Sunday, October 26, 2014

Costco and Fleming's for the Win

I'm going to brag about my Dad's 95 birthday dinner, which we held at Fleming's Steakhouse.

I had decided on Fleming's and was reading on-line reviews for ordering suggestions.  One reviewer mentioned that Costco carries Flemings gift cards at $80 for $100.  I figured there had to be a catch. I imagined only being able to use one, or not being able to use the card for alcohol.

I did not have any problems using multiple cards.

Fleming's served my Costco birthday cake, which I had pre-ordered, and brought over that afternoon. I had special candles. Fleming's first presented the cake with candles, then cut and served it at the table.

At my request, Fleming's printed menus without prices, even printing children's menus, which I didn't expect.  

I was so proud of the little girls, who behaved with great sophistication, only having to safari to the ladies room three times.

Tuesday, October 14, 2014

Lentils, Carolyn Kizer, Henry Wadsworth Longfellow, and William Butler Yeats

Because of my new found respect for quinoa, while looking 
without success in my West Nashville Costco for quinoa, I stumbled upon a product, new to me - Lentil Trio. Since I figured lentils are healthy in the same way as quinoa (18 grams of protein per cup), I decided lentils could be substituted for quinoa; lentils would be another weapon in my effort to infuse more complex carbohydrates into our diet.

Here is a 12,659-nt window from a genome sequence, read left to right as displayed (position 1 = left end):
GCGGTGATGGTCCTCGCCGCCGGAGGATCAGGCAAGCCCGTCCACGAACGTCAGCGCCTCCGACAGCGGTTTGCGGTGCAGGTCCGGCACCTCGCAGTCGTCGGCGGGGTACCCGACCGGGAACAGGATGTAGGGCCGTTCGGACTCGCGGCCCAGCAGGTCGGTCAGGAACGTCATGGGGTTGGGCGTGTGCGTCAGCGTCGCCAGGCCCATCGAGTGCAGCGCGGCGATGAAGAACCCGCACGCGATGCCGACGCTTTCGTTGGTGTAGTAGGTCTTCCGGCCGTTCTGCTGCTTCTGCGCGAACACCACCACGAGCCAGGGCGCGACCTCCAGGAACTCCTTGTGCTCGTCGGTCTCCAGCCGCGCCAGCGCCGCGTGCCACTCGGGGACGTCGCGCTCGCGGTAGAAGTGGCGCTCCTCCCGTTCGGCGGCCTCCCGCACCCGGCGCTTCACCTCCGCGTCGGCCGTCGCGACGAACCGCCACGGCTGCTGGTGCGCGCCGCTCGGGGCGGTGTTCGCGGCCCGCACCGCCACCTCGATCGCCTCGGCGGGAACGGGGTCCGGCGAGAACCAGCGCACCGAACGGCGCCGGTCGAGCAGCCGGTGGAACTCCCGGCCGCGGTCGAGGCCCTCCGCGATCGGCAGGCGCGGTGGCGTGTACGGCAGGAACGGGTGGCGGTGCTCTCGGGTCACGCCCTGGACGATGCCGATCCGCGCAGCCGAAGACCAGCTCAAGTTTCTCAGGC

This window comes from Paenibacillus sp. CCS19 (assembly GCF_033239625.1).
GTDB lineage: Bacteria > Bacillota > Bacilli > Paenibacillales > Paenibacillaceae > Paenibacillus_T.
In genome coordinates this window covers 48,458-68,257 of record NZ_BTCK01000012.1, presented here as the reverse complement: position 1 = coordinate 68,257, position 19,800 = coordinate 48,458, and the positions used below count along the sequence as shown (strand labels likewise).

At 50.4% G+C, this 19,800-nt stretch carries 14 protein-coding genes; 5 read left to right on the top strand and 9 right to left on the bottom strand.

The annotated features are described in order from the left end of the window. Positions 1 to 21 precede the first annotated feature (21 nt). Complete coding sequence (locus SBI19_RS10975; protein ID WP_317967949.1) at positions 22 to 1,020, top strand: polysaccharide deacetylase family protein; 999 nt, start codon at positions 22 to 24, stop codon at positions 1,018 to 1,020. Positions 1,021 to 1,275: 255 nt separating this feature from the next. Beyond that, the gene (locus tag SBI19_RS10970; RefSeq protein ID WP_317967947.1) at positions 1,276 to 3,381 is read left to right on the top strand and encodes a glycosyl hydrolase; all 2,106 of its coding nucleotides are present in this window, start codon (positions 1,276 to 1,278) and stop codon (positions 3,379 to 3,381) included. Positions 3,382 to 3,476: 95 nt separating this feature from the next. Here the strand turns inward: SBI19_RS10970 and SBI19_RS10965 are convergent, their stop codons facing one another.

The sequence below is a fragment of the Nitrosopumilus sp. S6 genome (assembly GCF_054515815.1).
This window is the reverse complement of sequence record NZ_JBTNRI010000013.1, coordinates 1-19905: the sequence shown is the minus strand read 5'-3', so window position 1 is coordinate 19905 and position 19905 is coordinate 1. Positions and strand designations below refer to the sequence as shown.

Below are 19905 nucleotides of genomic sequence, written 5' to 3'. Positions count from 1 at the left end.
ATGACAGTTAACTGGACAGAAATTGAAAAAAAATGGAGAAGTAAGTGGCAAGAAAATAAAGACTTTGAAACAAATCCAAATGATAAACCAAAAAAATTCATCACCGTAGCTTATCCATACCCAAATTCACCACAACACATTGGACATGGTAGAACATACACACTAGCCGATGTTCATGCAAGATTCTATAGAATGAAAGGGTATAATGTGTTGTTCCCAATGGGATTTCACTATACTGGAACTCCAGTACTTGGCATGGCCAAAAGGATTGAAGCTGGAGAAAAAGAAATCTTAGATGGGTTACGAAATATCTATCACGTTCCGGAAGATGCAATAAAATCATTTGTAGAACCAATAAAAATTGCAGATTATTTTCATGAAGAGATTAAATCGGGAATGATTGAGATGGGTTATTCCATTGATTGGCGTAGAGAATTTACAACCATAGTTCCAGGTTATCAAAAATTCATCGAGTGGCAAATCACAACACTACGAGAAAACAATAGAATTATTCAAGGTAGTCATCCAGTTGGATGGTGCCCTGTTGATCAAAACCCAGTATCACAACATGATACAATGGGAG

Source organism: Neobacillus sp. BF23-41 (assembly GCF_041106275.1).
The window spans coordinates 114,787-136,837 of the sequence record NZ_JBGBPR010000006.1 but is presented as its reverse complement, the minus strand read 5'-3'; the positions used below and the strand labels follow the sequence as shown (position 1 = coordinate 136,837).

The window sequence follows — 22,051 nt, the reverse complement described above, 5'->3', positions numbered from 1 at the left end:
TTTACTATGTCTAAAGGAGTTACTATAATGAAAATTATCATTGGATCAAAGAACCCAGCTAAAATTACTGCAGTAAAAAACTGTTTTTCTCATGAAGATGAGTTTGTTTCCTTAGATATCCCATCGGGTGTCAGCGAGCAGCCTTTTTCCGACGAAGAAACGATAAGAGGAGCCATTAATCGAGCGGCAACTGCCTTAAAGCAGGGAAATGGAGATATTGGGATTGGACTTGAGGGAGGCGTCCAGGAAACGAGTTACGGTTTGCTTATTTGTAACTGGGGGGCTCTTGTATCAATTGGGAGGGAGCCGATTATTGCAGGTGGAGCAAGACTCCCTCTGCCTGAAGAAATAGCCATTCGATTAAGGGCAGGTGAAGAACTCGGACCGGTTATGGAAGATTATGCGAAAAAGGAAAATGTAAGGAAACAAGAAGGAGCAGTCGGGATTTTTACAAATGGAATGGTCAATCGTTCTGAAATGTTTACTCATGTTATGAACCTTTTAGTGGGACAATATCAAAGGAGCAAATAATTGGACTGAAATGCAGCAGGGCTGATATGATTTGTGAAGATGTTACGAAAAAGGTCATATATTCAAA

The three color lentils at Costco are beautiful, and I thought, mistakenly, that beautiful raw lentils might result in beautiful cooked lentils.  Lentils, as you probably know, look like mud when cooked. A tip - tri-colored lentils look just like any other lentils once cooked - like mud.

Here's Mud Soup by poet Carolyn Kizer who passed away last week at the age of 89.  If you've ever spent the day with a recipe from the New York Times and been disappointed in the result, this poem is for you.

"Mud Soup"
by Carolyn Kizer

Had the ham bone, had the lentils,
Got to meat store for the salt pork,
Got to grocery for the celery.
Had the onions, had the garlic,
Borrowed carrots from the neighbor.
Had the spices, had the parsley.
One big kettle I had not got;
Borrowed pot and lid from landlord.
Dice the pork and chop the celery,
Chop the onions, chop the carrots,
Chop the tender index finger.
Put the kettle on the burner,
Drop the lentils into kettle:
Two quarts water, two cups lentils.
Afternoon is wearing on.
Sauté pork and add the veggies,
Add the garlic, cook ten minutes,
Add to lentils, add to ham bone;
Add the bayleaf, cloves in cheesecloth,
Add the cayenne! Got no cayenne!
Got paprika, salt and pepper.
Bring to boil, reduce heat, simmer.
Did I say that this is summer?
Simmer, summer, summer, simmer.
Mop the floor and suck the finger.
Mop the brow with old potholder.
Time is up! Discard the cheesecloth.
Force the mixture thru the foodmill
(having first discarded ham bone).
Add the lean meat from the ham bone;
Reheat soup and chop the parsley.
Now that sweating night has fallen,
Try at last the finished product:
Tastes like mud, the finished product.
Looks like mud, the finished product.
Consistency of mud the dinner.
(Was it lentils, Claiborne, me?)
Flush the dinner down disposall,
Say to hell with ham bone, lentils,
New York Times's recipe.
Purchase Campbell's. Just add water.
Concentrate on poetry:
By the shores of Gitche Gumee
You can bet the banks were muddy,
Not like Isle of Innisfree.

Here's a tiny bit of The Song of Hiawatha by Henry Wadsworth Longfellow which she referenced.

On the shores of Gitche Gumee,
Of the shining Big-Sea-Water,